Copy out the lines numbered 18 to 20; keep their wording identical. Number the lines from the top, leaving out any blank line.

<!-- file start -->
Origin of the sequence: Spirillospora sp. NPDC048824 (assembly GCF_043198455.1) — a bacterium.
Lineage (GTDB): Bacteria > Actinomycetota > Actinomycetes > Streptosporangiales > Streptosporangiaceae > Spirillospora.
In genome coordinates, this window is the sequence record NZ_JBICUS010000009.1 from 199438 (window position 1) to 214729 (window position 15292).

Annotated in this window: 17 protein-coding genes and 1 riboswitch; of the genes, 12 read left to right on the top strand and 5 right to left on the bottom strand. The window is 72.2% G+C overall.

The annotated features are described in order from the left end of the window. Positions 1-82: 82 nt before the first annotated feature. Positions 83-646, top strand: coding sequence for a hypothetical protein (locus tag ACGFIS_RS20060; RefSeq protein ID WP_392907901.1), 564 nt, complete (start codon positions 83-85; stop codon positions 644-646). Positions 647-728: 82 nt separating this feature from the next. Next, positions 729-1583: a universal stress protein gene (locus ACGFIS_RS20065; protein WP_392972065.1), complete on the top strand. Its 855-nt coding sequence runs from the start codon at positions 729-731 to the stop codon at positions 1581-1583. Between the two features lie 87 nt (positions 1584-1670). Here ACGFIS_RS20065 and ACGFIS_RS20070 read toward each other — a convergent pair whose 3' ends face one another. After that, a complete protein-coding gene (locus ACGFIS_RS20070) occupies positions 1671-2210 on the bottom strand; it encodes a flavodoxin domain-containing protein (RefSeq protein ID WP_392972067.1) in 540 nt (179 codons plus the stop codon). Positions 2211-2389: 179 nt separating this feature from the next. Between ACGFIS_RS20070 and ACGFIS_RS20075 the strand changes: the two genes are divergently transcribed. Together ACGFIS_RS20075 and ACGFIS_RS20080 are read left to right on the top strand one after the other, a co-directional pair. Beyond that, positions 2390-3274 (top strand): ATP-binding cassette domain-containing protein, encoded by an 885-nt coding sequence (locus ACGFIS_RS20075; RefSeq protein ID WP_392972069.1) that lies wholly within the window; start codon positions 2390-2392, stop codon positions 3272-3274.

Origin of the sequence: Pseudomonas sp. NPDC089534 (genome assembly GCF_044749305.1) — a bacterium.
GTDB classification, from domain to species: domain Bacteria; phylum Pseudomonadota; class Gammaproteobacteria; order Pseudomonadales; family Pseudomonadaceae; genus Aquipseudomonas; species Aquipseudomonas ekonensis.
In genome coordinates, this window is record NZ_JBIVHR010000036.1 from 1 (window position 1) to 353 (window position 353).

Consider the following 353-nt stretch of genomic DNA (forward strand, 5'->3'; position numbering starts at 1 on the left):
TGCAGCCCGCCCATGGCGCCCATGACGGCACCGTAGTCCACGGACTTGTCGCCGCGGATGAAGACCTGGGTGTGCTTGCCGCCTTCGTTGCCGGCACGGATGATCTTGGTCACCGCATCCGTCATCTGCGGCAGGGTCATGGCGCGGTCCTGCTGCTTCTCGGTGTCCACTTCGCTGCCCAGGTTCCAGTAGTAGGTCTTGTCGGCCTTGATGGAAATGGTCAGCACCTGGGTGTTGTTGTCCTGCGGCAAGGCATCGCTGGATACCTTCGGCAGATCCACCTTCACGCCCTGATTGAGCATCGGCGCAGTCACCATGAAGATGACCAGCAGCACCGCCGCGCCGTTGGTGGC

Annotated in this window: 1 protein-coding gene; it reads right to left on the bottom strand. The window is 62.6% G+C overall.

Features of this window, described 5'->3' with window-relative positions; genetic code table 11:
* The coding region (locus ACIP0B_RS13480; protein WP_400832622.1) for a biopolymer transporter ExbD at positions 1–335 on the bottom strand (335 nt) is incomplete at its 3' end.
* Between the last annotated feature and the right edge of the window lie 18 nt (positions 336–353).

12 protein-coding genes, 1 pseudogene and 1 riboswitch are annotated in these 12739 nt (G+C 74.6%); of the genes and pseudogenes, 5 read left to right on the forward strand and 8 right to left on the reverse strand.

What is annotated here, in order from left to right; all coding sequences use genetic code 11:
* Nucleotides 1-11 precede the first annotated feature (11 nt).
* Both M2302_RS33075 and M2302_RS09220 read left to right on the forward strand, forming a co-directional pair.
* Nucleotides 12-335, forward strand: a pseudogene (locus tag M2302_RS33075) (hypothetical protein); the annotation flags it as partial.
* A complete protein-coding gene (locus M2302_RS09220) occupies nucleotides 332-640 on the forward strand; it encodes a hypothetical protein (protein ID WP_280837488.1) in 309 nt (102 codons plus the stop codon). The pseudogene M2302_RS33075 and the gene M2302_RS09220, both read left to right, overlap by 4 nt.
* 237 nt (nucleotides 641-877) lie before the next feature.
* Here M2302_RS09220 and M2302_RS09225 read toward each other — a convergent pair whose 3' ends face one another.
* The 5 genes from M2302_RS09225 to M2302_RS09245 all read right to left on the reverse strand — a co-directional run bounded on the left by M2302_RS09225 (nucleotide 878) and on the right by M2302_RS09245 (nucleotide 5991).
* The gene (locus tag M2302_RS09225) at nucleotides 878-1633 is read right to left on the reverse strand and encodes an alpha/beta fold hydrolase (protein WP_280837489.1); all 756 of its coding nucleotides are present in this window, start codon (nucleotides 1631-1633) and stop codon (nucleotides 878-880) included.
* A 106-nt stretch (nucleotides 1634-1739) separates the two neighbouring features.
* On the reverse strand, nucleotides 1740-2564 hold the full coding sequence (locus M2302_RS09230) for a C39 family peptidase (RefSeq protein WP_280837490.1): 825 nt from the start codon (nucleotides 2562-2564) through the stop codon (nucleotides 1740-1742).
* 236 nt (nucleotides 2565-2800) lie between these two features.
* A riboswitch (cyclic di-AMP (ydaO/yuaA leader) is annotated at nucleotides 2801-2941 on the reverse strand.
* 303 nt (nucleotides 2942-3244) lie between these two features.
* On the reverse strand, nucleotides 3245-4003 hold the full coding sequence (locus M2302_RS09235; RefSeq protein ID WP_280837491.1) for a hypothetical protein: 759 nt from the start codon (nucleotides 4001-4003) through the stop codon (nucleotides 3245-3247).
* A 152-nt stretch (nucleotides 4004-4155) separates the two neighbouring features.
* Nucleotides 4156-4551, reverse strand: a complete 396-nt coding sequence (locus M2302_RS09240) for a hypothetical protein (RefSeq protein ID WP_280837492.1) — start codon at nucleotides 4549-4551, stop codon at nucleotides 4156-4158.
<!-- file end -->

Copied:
* Both M2302_RS33075 and M2302_RS09220 read left to right on the forward strand, forming a co-directional pair.
* Nucleotides 12-335, forward strand: a pseudogene (locus tag M2302_RS33075) (hypothetical protein); the annotation flags it as partial.
* A complete protein-coding gene (locus M2302_RS09220) occupies nucleotides 332-640 on the forward strand; it encodes a hypothetical protein (protein ID WP_280837488.1) in 309 nt (102 codons plus the stop codon). The pseudogene M2302_RS33075 and the gene M2302_RS09220, both read left to right, overlap by 4 nt.